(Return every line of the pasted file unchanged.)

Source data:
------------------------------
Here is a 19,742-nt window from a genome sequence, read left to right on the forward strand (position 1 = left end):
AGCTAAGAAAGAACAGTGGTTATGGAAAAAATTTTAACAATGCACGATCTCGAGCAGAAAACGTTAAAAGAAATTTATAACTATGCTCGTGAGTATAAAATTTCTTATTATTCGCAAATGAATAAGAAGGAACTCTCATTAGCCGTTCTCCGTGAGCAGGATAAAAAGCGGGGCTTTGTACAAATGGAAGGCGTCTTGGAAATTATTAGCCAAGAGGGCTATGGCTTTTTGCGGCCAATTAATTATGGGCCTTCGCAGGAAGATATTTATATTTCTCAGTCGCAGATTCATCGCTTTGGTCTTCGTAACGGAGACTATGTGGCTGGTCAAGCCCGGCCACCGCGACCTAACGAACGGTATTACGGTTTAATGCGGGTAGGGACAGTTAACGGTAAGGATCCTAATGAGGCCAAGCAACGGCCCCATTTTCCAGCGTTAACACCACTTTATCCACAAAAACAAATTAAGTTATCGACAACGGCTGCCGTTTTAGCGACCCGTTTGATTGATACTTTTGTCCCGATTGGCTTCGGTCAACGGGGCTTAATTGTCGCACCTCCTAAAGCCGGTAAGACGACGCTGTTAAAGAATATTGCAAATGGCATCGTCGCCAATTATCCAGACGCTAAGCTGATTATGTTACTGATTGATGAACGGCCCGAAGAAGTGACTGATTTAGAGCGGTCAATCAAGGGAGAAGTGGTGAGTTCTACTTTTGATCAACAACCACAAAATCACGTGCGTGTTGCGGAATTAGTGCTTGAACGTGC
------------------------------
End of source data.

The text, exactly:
Here is a 19,742-nt window from a genome sequence, read left to right on the forward strand (position 1 = left end):
AGCTAAGAAAGAACAGTGGTTATGGAAAAAATTTTAACAATGCACGATCTCGAGCAGAAAACGTTAAAAGAAATTTATAACTATGCTCGTGAGTATAAAATTTCTTATTATTCGCAAATGAATAAGAAGGAACTCTCATTAGCCGTTCTCCGTGAGCAGGATAAAAAGCGGGGCTTTGTACAAATGGAAGGCGTCTTGGAAATTATTAGCCAAGAGGGCTATGGCTTTTTGCGGCCAATTAATTATGGGCCTTCGCAGGAAGATATTTATATTTCTCAGTCGCAGATTCATCGCTTTGGTCTTCGTAACGGAGACTATGTGGCTGGTCAAGCCCGGCCACCGCGACCTAACGAACGGTATTACGGTTTAATGCGGGTAGGGACAGTTAACGGTAAGGATCCTAATGAGGCCAAGCAACGGCCCCATTTTCCAGCGTTAACACCACTTTATCCACAAAAACAAATTAAGTTATCGACAACGGCTGCCGTTTTAGCGACCCGTTTGATTGATACTTTTGTCCCGATTGGCTTCGGTCAACGGGGCTTAATTGTCGCACCTCCTAAAGCCGGTAAGACGACGCTGTTAAAGAATATTGCAAATGGCATCGTCGCCAATTATCCAGACGCTAAGCTGATTATGTTACTGATTGATGAACGGCCCGAAGAAGTGACTGATTTAGAGCGGTCAATCAAGGGAGAAGTGGTGAGTTCTACTTTTGATCAACAACCACAAAATCACGTGCGTGTTGCGGAATTAGTGCTTGAACGTGC